1. The Artist
A film like “The Artist” comes along once in a blue moon. It’s the sort of film that reminds you why you love the movies in the first place. Absolutely magical in every way, this black and white silent film emotionally grabs you and won’t let go. This film reminds us that we need to accept the past in order to embrace our future. A truly touching tale of life, love, friendship, career and loyalty, this movie is pure, unadulterated joy on screen. Sometimes the most basic stories make the most memorable movies. And this is one of the most memorable films ever made.
2. The Tree of Life
I tend to enjoy movies that make you think, especially ones that get richer the MORE you think about them (“The Future” and “Melancholia” were two such companion films that I also loved this year).
Hypnotic, compelling, divisive and at times both profound and pretentious, this movie is a perfect storm of creative chaos — and it works on every level. The film visually ponders and wrestles with that age-old question: what is the meaning of life? Why are we here? Do our lives matter in the realm of the vastness of the universe? What happens when we die? Can we live without love? Without faith? Without grace?
This film is polarizing on all counts (in it you will find strong, conflicting elements of religion, atheism, humanism and more) and your life experiences and personal beliefs will no doubt project themselves into your interpretation of the movie. Exquisitely frustrating and maddeningly beautiful, it’s the one film I haven’t stopped talking about and analyzing all year.
Subversive, sick and twisted, “Super” shakes the superhero genre to its core. This is the cinematic equivalent of a dark, rebellious juvenile delinquent who wants to act out his comic book revenge fantasies. Very dark and filled with very graphic violence and uncomfortable scenes that will leave you squirming in your seat, this film is not for everyone. This is rebel film making at its finest.
4. Fast Five
Yes, the fifth sequel to the testosterone-fueled race car movies is on my best of the year list. Why? Because it’s a sequel that does everything right. Action packed with insanely cool stunt driving, this one is a thrill ride from start to finish. Of course the acting isn’t great but that hardly matters — the triumph here is that the story is tight and the payoffs are huge. This movie looks great, sounds great, features some CRAZY, flawless stunts and was the most fun I had at the movies all year.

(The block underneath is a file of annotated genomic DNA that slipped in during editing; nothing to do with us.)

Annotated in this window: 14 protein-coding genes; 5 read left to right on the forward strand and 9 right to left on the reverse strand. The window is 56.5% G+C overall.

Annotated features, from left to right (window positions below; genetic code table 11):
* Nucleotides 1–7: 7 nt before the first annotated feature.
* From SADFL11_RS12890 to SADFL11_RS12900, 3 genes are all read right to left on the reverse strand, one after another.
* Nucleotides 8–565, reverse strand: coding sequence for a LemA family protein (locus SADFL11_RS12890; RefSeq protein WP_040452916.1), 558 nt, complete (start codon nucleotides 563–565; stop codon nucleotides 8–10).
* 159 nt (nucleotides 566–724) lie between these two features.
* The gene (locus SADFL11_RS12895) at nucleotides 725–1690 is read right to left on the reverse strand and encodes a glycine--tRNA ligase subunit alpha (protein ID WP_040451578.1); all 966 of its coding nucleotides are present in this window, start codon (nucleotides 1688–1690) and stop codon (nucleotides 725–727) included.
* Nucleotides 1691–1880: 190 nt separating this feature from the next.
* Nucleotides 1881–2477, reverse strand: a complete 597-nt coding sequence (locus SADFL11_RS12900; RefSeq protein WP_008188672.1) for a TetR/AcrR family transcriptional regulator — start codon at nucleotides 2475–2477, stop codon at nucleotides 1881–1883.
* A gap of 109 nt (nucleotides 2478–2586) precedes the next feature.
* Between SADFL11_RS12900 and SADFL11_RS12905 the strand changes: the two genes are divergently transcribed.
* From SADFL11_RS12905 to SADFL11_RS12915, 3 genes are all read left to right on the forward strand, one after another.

A film about a twenty-something guy who finds out he has a rare form of cancer might not sound like a good time at the movies, but “50/50” is ultimately an uplifting, life-affirming story about love, survival and friendship — but it’s not hokey at all. The film finds humor in the most unlikely of places and, refreshingly, refrains from getting bogged down in self pity and sentimentality. It’s a straightforward story with great performances from Joseph Gordon-Levitt and especially Anna Kendrick, who shines in her role as an inexperienced young therapist.
6. Margin Call
Finally, a dialogue-driven drama about our complicated financial markets that doesn’t ‘dumb it down’ for the average American moviegoer! If you want to see a film that respects your intelligence, this is it. This is a riveting drama that takes its time letting us behind the curtain at a large financial firm during one perilous 24 hour day; you’ll feel like you are right there beside all of these power players, teetering on the brink of disaster. Exceptional performances by a high profile cast, an extremely well-written screenplay and gorgeous visuals make this one of my favorite films of the year.
A bizarrely humorous character-driven tale that’s as old as time: a fat kid is mocked in high school. The simple story is brought to life with an unflinching, honest look at one boy’s struggles to fit in with society — and his odd relationship with his school’s miserable yet earnest principal (the awesome John C. Reilly). This is a great introduction to independent film for those of you that usually have an aversion to anything that’s not big budget.
8. 13 Assassins
The purely awesome 45 minute final battle sequence in this film is so much fun that I get a little giddy thinking back on it right now! Swords? Traps? Arrows? Flaming bulls? OOOOH YEAH! A must-see for any Japanese cinema fan and a great “starter film” for anyone who has never seen a samurai movie. Thoughtful, well acted and pretty darn exciting.
9. A Better Life
A movie reaches a special place in my heart when it encourages me to change my perspective by presenting a different point of view, or by giving me a foray into a world that I know nothing about. This beautifully acted film, about an illegal Mexican immigrant and his teenage son trying to make a better life in Los Angeles, does just that. Touching, poignant and not at all preachy, this is a simple story of a simple man living a simple life.
10. Crazy, Stupid, Love
Yay, finally Hollywood gets it right! A refreshingly original, smart and canny take on a romantic comedy! Honest, insightful, funny and touching, this film has it all and is one of the best of the genre. I don’t want to reveal too much about this film but if you are a thinking adult, I know you’ll love it!
Trolljegeren / TrollHunter
Martha Marcy May Marlene
Jumping the Broom